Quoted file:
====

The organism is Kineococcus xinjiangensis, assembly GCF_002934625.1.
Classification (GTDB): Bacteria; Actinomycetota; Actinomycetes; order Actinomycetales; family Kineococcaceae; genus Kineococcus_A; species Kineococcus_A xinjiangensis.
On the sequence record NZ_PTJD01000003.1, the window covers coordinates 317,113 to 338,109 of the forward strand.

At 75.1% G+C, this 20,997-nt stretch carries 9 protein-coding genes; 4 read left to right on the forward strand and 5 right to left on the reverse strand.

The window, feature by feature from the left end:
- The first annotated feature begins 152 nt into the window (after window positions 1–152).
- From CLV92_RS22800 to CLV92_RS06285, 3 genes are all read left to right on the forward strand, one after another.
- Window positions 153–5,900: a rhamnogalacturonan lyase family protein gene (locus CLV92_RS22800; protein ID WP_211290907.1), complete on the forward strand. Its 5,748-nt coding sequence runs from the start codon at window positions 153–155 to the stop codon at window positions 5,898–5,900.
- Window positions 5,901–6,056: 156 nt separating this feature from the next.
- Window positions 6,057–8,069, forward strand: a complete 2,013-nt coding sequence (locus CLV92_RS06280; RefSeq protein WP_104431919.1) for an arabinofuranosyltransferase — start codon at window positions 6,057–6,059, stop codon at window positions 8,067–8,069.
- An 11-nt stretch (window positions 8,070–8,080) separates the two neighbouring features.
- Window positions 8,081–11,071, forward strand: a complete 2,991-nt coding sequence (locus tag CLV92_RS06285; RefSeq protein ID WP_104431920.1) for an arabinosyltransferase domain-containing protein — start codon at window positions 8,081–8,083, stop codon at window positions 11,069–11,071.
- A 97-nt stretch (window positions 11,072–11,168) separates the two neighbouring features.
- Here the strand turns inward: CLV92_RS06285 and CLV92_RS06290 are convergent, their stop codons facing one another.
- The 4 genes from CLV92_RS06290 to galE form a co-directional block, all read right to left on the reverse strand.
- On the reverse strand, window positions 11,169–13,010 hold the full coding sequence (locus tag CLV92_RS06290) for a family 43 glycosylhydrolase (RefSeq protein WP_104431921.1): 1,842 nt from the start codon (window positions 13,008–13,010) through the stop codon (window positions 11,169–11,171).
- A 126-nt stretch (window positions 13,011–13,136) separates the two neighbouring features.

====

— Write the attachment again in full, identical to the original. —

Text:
The organism is Kineococcus xinjiangensis, assembly GCF_002934625.1.
Classification (GTDB): Bacteria; Actinomycetota; Actinomycetes; order Actinomycetales; family Kineococcaceae; genus Kineococcus_A; species Kineococcus_A xinjiangensis.
On the sequence record NZ_PTJD01000003.1, the window covers coordinates 317,113 to 338,109 of the forward strand.

At 75.1% G+C, this 20,997-nt stretch carries 9 protein-coding genes; 4 read left to right on the forward strand and 5 right to left on the reverse strand.

The window, feature by feature from the left end:
- The first annotated feature begins 152 nt into the window (after window positions 1–152).
- From CLV92_RS22800 to CLV92_RS06285, 3 genes are all read left to right on the forward strand, one after another.
- Window positions 153–5,900: a rhamnogalacturonan lyase family protein gene (locus CLV92_RS22800; protein ID WP_211290907.1), complete on the forward strand. Its 5,748-nt coding sequence runs from the start codon at window positions 153–155 to the stop codon at window positions 5,898–5,900.
- Window positions 5,901–6,056: 156 nt separating this feature from the next.
- Window positions 6,057–8,069, forward strand: a complete 2,013-nt coding sequence (locus CLV92_RS06280; RefSeq protein WP_104431919.1) for an arabinofuranosyltransferase — start codon at window positions 6,057–6,059, stop codon at window positions 8,067–8,069.
- An 11-nt stretch (window positions 8,070–8,080) separates the two neighbouring features.
- Window positions 8,081–11,071, forward strand: a complete 2,991-nt coding sequence (locus tag CLV92_RS06285; RefSeq protein ID WP_104431920.1) for an arabinosyltransferase domain-containing protein — start codon at window positions 8,081–8,083, stop codon at window positions 11,069–11,071.
- A 97-nt stretch (window positions 11,072–11,168) separates the two neighbouring features.
- Here the strand turns inward: CLV92_RS06285 and CLV92_RS06290 are convergent, their stop codons facing one another.
- The 4 genes from CLV92_RS06290 to galE form a co-directional block, all read right to left on the reverse strand.
- On the reverse strand, window positions 11,169–13,010 hold the full coding sequence (locus tag CLV92_RS06290) for a family 43 glycosylhydrolase (RefSeq protein WP_104431921.1): 1,842 nt from the start codon (window positions 13,008–13,010) through the stop codon (window positions 11,169–11,171).
- A 126-nt stretch (window positions 13,011–13,136) separates the two neighbouring features.